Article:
The broader campaign includes a partnership with Facebook to target video ads based on users’ demographics, stated interests and time of day. The videos capture people’s real-life moments of care and show that the simplest actions at the right time can be the most touching.

Kleenex®’s new ad campaign is helping contagious kindness go viral as well as testing how effective kindness can really be in advertising.

To view Kleenex®’s ad, check out https://www.youtube.com/watch?v=8LnuWQgL7Wg

Budweiser Tugs at the Heart with Their New Responsible Drinking Ad

happydog

Budweiser has done it again. Last week, their new ad campaign for GlobalBe(er) Responsible Day which promotes responsible drinking went viral almost instantly after being posted. Using something as relatable as the love we have for our pets, Budweiser managed to turn a commercial into a tear-jerking, emotional message. The video has already shown great success, garnering over 17 million views and countless shares on social media since its release a week ago.

Advertising Age commented on the ad’s success in an article stating:

“The brew is seeking to recapture some of the magic of its popular “Puppy Love” Super Bowl spot with a new anti-drunk driving digital video featuring a man and his dog. The spot uses the same breed — a Yellow Lab — as the Emmy-nominated Clydesdales Super Bowl ad. The dog in the ad is not the same one shown in “Puppy Love,” which actually made use of several pups. But Bud stuck with the same breeder for both spots”

According to AdAge, the spot came out as a promotional tie-in Budweiser has in the works, “The 60-second video will be supported with paid media, according to the brewer. The ad’s release is timed with the brewer’s fifth-annual “Global Be(er) Responsible Day” on Friday, in which the brewer will be “promoting responsible drinking worldwide,” according to a statement.”

Read the full AdAge article here: http://adage.com/article/see-the-spot/budweiser-drunk-drivers-kill-puppy-love/295058/

Watch the commercial here: https://www.youtube.com/watch?v=eubWYPhcEEo

Social Big Data

Did you know that an average internet user spends nearly two and a half hours on social media every single day? Not only that, all the information you generate on online is collected as Big Data by social media networks to create personalized  and hyper targeted content.  For example, Facebook features customized content based on  daily interactions, likes and shares. Roughly 2.4 billion global users are transferring data each minute all with the common aim of making information accessible, streamlined and efficient. So where does this Big Data come from and how can you most effectively utilize it?

The Infographic by  Kapow illustrates how various sources of big data originate and how they differ. It also illustrates a technique to measure their velocity, variety and volume. Who knew Big Data could be so simple?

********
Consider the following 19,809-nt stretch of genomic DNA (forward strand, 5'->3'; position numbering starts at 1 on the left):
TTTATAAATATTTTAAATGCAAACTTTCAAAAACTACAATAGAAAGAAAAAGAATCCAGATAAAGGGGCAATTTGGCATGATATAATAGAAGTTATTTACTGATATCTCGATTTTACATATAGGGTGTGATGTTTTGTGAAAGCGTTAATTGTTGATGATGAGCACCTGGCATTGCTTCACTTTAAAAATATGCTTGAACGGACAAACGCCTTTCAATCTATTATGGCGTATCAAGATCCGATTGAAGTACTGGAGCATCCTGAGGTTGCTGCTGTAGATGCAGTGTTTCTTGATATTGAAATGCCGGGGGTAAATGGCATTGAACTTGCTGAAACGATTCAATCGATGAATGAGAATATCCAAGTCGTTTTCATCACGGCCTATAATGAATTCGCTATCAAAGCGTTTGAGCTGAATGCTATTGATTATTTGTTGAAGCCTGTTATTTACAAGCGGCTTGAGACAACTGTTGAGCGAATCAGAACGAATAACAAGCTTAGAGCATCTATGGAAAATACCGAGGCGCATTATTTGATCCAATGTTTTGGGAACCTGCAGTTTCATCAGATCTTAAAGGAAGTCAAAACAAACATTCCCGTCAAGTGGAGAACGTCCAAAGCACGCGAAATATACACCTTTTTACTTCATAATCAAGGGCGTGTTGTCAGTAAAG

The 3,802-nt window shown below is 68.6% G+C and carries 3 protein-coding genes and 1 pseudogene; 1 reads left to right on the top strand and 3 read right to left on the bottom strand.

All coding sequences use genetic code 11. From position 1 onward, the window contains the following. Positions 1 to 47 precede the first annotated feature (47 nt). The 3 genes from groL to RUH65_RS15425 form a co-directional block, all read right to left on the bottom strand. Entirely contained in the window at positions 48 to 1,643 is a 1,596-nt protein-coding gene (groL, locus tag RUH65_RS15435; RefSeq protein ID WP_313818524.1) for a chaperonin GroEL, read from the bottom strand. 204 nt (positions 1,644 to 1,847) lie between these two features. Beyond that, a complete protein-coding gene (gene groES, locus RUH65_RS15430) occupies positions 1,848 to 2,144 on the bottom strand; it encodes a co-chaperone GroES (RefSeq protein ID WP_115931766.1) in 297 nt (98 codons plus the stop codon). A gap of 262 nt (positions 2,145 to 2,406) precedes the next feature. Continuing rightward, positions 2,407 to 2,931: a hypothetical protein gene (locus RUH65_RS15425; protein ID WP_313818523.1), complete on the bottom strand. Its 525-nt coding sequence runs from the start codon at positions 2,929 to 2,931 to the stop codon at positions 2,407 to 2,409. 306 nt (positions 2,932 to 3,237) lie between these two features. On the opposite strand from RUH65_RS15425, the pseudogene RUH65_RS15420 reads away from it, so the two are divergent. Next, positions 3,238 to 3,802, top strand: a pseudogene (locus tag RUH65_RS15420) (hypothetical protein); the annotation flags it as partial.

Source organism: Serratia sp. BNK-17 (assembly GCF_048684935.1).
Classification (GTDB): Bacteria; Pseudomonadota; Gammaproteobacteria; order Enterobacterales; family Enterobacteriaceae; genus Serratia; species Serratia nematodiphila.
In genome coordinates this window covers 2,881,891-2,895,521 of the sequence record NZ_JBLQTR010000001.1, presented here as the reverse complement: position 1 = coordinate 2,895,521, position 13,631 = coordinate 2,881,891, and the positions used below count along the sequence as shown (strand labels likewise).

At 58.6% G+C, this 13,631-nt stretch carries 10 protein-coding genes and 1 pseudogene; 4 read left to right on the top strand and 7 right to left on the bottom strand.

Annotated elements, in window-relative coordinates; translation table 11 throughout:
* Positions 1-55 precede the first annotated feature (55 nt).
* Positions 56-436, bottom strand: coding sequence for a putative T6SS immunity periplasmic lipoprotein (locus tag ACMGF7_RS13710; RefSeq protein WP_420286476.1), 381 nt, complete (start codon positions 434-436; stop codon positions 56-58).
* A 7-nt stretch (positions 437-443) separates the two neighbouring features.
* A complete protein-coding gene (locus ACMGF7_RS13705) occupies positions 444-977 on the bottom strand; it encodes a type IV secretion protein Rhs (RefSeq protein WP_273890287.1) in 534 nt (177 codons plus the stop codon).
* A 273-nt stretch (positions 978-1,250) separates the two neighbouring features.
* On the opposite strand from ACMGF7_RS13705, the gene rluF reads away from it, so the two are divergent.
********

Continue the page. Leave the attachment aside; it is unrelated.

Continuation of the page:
BIG DATA

Promoting A Socially Conscious Brand

Lately, consumers have been drawn toward brands that make a good impact on society, whether through charitable causes or brand alignment with non-profit associations.  Cause marketing goes beyond traditional marketing by creating the necessity to convince the audience that it is a socially responsible contributor to society. This type of publicity, however, works more seamlessly for some brands than for others. It is important to consider the audience and product before considering promoting a partnership with a non-profit or other charitable cause.

A recent PRweb article by Stacey Miller highlights the trend for brands to want to appear socially conscious as a tactic to gain visibility and promote the brand’s image; however it cannot be a universally applied tactic. Here is key advice about how to move forward with a cause marketing campaign:

1) Authenticity is key. 

You must select a cause that supports your brand’s core values. Avon’s “Breast Cancer Crusade” echoes the company’s values, which encompasses the well-being of women. The cause aligns with the company’s mission and connects with Avon’s customers.

KFC’s “Buckets for a Cure” cause marketing campaign did not coordinate with the fast-food chain’s values and ended up being detrimental to brand image. Consumers felt the campaign was a sales gimmick rather than a true concern for women’s health.

2) Integration is an everyday effort. 

The needs of your nonprofit partner should be fully integrated into all marketing endeavors. It’s no longer enough to just sign a check. The success of the “(RED)” campaign and its fight against AIDS is in part due to how big-name organizations such as Coca-Cola, Apple and Starbucks seamlessly merged the foundation’s visions and goals with their own.

3) Are you talking to me? 

As with any PR or marketing initiative, you must understand your target demographic. The audience for your cause marketing campaign may be more narrow or broad than your traditional customer demographic, so it’s important to do the research and get to know them.

Cause marketing has to be carefully articulated to appeal to the desired demographic and product image. Without the right insight, a socially conscious campaign can actually hurt the image and integrity of a brand.